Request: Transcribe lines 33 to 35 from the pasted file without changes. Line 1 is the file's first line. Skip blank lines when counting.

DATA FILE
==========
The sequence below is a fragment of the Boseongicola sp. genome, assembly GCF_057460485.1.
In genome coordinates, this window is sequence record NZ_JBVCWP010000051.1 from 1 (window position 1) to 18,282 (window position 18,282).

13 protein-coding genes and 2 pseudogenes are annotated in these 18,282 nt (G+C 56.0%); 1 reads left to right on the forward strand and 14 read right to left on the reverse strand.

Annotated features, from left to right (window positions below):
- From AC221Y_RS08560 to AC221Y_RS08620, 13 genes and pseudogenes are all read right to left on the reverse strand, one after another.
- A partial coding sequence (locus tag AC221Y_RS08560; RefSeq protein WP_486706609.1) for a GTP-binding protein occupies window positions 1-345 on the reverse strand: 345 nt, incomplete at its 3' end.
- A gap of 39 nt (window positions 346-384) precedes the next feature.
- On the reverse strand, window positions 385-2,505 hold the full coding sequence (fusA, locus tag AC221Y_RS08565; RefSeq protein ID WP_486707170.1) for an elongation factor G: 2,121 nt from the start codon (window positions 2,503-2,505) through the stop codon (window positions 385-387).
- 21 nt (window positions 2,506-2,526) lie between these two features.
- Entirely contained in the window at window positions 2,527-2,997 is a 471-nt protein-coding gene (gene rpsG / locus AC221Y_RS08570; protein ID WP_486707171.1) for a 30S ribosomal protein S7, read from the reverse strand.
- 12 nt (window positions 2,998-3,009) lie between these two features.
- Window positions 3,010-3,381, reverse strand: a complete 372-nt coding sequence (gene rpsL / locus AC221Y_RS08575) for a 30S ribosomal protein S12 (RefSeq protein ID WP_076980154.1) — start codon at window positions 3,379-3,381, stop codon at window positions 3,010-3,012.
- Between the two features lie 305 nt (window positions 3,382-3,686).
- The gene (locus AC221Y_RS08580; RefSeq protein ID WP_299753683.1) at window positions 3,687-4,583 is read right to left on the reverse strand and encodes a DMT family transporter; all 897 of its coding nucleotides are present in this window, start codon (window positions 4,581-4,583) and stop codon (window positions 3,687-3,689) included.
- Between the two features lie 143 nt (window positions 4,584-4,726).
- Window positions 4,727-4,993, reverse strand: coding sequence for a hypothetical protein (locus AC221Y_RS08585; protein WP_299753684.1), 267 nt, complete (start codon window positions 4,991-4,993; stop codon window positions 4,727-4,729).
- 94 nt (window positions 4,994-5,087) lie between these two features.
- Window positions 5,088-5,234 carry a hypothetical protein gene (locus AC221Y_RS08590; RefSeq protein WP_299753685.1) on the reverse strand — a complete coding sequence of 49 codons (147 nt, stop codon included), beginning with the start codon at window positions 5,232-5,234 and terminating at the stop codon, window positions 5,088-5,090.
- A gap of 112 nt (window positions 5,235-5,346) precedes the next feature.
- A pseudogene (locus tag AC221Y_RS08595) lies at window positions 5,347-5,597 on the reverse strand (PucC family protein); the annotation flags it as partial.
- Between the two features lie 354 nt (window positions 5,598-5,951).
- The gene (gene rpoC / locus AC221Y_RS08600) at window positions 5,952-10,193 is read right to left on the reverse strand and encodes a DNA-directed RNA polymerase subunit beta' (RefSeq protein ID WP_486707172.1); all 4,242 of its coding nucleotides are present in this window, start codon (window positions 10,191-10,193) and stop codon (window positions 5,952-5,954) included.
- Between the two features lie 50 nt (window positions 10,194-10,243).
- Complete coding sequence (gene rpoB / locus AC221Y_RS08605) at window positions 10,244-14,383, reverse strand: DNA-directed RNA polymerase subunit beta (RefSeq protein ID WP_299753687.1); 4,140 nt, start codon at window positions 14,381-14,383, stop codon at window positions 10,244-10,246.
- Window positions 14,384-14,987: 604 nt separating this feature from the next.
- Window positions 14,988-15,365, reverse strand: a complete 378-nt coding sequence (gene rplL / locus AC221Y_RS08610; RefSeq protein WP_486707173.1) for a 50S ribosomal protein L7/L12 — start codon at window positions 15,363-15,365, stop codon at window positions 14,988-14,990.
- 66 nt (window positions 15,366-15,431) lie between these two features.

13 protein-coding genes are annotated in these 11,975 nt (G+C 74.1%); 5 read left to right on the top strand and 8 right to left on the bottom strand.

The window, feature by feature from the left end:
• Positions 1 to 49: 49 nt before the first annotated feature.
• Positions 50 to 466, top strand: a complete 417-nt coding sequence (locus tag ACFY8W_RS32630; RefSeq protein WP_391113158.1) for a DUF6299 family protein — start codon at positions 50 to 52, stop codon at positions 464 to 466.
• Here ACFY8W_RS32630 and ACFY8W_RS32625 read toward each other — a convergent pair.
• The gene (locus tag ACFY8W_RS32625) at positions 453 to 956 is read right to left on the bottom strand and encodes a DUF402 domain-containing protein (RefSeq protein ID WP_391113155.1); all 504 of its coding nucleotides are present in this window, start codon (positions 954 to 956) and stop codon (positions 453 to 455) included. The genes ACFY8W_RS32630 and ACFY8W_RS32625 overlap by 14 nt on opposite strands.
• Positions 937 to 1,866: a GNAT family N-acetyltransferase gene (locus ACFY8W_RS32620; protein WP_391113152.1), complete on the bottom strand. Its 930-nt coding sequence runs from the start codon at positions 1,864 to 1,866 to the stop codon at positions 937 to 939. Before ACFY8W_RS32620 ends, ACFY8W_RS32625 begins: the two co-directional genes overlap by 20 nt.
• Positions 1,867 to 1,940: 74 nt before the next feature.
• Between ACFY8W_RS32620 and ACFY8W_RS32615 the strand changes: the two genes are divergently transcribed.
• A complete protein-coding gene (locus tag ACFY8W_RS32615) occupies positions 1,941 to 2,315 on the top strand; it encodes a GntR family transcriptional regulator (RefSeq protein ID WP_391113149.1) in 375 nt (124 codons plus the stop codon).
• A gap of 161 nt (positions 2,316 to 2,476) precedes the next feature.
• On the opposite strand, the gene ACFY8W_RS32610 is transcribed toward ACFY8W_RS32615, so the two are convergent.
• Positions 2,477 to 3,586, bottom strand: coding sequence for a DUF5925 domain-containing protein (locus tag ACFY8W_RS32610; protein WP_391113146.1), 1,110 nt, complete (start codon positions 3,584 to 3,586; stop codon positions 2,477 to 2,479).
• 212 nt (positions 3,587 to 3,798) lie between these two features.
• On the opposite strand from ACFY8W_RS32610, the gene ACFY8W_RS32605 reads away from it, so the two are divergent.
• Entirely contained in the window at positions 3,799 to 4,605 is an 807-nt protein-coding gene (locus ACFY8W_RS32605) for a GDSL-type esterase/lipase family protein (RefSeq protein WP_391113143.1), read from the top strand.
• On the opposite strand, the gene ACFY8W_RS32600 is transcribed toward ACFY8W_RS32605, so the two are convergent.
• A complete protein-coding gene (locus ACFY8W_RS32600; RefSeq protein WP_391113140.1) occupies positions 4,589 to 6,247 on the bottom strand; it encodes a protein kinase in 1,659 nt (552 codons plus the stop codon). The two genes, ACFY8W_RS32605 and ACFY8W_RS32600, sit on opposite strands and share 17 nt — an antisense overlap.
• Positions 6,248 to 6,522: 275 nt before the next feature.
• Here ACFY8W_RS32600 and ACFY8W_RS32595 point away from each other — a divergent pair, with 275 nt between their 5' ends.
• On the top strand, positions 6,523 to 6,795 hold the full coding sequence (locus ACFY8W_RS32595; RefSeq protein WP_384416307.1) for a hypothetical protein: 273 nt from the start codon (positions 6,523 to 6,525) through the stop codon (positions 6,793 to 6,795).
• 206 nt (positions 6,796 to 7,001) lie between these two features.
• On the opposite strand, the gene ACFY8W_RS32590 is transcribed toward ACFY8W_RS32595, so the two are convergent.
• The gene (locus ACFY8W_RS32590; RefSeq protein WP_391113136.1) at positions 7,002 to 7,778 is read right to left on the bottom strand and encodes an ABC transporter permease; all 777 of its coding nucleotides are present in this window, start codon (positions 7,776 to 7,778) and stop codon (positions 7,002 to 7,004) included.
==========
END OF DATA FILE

• The gene (locus tag ACFY8W_RS32625) at positions 453 to 956 is read right to left on the bottom strand and encodes a DUF402 domain-containing protein (RefSeq protein ID WP_391113155.1); all 504 of its coding nucleotides are present in this window, start codon (positions 954 to 956) and stop codon (positions 453 to 455) included. The genes ACFY8W_RS32630 and ACFY8W_RS32625 overlap by 14 nt on opposite strands.
• Positions 937 to 1,866: a GNAT family N-acetyltransferase gene (locus ACFY8W_RS32620; protein WP_391113152.1), complete on the bottom strand. Its 930-nt coding sequence runs from the start codon at positions 1,864 to 1,866 to the stop codon at positions 937 to 939. Before ACFY8W_RS32620 ends, ACFY8W_RS32625 begins: the two co-directional genes overlap by 20 nt.
• Positions 1,867 to 1,940: 74 nt before the next feature.